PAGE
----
The First-tier Tribunal (FTT) also upheld the MOD’s reliance on section 26(3), concluding that “details of any UK capability in this area would be of considerable interest to any hostile power and would assist that power in devising counter-measures or give it reassurance that no counter measures were necessary. It would remove uncertainty and assist in the planning or execution of any hostile action. This would therefore prejudice the capability effectiveness and security of British forces.”

Read our detailed explanation of the ‘neither confirm nor deny’ provisions in this guidance.

How do we consider the balance of the public interest test?

Section 26 is a qualified exemption. This means that even if the requested information is exempt from disclosure, you must consider whether the public interest in maintaining the exemption outweighs the public interest in its disclosure.

Arguments in favour of disclosure

FOIA does not list the factors that would favour disclosure. However, they may include:

  • furthering the understanding of, and participation in the public debate of issues of the day;
  • promoting accountability and transparency in how public money is spent;
  • helping individuals understand decisions made by public authorities which affect their lives;
  • informing the public about measures, procedures, arrangements and associated discussions concerning public protection; and
  • bringing to light information affecting public health and safety.

More specifically, in the context of section 26 you should consider whether any of the following points are relevant:

  • The public may have more confidence in the government of the day, and be more supportive of key decisions, if they understand the rationale behind whether to deploy troops or go to war.
  • The public have a natural concern about the effectiveness of the armed forces, and any risks to the safety of military personnel and civilians.
  • Military action can result in loss of life. Disclosure of subsequent discussions about the safety of equipment or direction of the operation could support improvements to equipment or planning, and allow individuals to challenge the basis of decisions affecting them personally.

Arguments in favour of maintaining the exemption

Factors that will carry significant weight in favour of maintaining the exemption are those where disclosure of information:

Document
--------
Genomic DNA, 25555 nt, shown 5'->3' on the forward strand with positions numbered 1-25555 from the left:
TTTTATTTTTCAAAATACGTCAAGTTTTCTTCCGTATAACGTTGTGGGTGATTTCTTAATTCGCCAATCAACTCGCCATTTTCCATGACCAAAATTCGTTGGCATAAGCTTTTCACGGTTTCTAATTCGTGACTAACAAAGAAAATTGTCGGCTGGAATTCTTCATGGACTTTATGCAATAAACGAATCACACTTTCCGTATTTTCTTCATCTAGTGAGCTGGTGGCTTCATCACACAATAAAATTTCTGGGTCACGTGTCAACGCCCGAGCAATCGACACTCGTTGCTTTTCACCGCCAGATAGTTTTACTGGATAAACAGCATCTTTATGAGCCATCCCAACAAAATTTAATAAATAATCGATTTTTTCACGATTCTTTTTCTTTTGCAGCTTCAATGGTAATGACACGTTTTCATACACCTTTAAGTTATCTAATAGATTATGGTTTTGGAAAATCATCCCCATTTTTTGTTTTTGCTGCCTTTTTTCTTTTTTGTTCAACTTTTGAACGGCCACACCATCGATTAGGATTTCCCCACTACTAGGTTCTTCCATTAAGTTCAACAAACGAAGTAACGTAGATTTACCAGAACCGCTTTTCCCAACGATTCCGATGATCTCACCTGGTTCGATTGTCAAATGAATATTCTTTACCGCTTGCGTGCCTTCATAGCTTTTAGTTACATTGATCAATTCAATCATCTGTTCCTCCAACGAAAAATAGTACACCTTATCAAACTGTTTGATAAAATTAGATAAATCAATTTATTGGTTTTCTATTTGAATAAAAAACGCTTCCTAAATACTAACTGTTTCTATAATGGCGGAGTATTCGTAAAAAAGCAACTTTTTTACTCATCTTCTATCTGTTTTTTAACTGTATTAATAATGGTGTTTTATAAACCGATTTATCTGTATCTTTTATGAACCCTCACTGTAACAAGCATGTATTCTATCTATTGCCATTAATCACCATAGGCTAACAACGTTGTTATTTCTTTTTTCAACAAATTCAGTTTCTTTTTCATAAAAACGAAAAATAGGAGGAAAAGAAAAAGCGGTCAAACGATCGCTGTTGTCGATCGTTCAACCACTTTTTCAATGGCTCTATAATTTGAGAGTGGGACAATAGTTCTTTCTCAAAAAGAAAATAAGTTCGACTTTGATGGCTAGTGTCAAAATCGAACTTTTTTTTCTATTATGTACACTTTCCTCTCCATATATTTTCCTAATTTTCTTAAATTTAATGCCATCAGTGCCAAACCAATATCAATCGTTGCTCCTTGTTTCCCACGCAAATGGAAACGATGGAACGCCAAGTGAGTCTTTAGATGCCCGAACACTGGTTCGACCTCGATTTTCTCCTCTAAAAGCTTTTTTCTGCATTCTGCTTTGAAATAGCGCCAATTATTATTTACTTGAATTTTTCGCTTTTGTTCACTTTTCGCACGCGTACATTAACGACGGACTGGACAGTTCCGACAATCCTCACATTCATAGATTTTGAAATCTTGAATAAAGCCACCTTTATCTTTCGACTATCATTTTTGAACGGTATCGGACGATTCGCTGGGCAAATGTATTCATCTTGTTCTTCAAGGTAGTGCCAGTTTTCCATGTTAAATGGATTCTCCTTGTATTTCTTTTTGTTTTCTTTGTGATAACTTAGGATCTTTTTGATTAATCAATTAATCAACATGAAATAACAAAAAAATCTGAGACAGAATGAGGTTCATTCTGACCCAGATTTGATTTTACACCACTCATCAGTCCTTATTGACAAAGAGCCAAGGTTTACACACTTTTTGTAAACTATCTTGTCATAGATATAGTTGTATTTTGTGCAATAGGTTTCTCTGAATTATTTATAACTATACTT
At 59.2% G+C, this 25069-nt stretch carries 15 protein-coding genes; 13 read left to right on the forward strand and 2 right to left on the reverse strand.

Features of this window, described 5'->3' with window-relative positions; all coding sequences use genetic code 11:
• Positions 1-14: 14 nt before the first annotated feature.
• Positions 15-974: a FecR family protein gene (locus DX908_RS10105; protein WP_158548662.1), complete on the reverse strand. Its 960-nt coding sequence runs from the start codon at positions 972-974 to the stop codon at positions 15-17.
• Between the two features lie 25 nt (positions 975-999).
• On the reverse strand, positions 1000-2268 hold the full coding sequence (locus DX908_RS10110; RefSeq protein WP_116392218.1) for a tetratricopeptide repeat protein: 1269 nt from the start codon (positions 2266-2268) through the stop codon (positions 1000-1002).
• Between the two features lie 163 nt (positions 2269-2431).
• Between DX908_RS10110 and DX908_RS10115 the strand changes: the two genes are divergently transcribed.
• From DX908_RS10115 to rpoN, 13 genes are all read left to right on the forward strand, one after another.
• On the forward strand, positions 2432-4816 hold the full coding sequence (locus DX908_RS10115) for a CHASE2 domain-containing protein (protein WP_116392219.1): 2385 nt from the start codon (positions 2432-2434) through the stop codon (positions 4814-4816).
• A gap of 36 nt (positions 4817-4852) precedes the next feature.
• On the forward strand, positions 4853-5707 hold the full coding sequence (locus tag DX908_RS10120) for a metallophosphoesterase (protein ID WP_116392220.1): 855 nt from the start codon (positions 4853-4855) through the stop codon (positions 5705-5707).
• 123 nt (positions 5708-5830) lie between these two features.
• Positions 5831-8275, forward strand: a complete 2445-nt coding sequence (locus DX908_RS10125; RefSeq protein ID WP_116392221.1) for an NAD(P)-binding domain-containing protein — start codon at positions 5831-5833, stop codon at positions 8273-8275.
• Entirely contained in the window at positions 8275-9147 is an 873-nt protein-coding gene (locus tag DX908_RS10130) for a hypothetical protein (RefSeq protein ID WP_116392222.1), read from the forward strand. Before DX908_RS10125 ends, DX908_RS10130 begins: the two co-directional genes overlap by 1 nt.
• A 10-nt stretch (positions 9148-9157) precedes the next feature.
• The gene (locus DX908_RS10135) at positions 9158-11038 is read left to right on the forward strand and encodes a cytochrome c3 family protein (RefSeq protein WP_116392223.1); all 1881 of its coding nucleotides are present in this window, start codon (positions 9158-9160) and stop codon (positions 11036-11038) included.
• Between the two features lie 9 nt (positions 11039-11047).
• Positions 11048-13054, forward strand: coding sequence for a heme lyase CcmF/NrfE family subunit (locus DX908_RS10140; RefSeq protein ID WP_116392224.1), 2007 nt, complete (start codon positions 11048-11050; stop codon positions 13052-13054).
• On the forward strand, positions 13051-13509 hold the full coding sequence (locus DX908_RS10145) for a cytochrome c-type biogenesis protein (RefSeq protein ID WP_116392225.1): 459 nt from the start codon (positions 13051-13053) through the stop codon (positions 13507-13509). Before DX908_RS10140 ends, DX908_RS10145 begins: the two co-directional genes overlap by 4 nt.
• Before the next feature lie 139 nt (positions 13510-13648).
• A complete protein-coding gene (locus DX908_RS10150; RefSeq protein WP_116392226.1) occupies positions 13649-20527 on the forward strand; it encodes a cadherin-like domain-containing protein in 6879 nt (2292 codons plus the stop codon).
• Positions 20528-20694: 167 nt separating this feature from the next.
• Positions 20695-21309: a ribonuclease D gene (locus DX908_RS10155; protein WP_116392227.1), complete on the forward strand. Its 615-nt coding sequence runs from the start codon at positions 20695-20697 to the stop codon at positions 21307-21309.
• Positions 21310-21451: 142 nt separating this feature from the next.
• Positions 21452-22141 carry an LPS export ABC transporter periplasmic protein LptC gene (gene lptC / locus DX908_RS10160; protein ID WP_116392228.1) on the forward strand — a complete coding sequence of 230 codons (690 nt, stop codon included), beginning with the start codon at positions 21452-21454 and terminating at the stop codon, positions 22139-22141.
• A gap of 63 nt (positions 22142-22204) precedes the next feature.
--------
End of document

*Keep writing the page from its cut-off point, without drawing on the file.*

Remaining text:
• would or would be likely to compromise a specific military operation;
  • may adversely affect the security or safety of military personnel or civilians, for example by revealing weapons transport routes; and
  • may reveal information received from an ally. That country may object to disclosure or consider it a breach of confidentiality. This could prejudice defence relations by restricting future exchanges of information or by jeopardising military co-operation.

Balancing the public interest test

There is a clear public interest in the defence of the country and in ensuring that the effectiveness of the armed forces is not undermined. However, the exemption is not an absolute one.

You must consider the relative weight of the arguments for and against disclosure given the circumstances of the particular request. These can be affected by the likelihood and severity of any prejudice, the age of the information, how far the requested information will help public understanding and whether similar information is already in the public domain.


The case of Chris Cole v the Information Commissioner and Ministry of Defence, EA/2013/0042 & 43 (30 October 2013) involved two requests concerning the operational use of the UK’s Unmanned Aerial Vehicles (UAVs) in Afghanistan.

The MOD disclosed some information falling within the scope of the requests but withheld the rest under section 26(1)(b) of FOIA. It also claimed that certain information was exempt under section 27 (international relations).

The Commissioner agreed with the MOD that section 26(1)(b) applied and that the public interest favoured maintaining the exemption.

The Tribunal upheld that conclusion on appeal. Regarding the public interest test, it stated that, “The public interest in maintaining the exemption in section 26(1)(b) is exceptionally weighty. There is an exceptionally strong public interest in preventing harm to the UK’s capabilities in an ongoing armed conflict. The security and safety implications carry very strong public interest weight. We agree with the Commissioner that there would need to be very weighty countervailing considerations to outweigh a risk to security and safety of the forces which was of sufficient severity to have engaged section 26(1)(b).”

The Tribunal acknowledged that there were “legal and ethical implications in the use of armed UAVs and we agree that these implications should be considered as part of an informed public debate. There is significant public interest in transparency about the UK’s use of armed UAVs”. However, the Tribunal was not persuaded that the information that was the subject of the appeal would inform this debate.  

In contrast, the Tribunal emphasised that it was satisfied that disclosure of the information “would cause real risk to life of troops in Afghanistan, both now and in the future” and that “this is an active campaign with a real, identified enemy whose capabilities are unknown but are adapting”. It therefore concluded that the public interest in maintaining the exemption far outweighed any public interest in disclosing the information.

Further reading 

Other exemptions may be relevant to section 26 and you may want to read our guidance on them: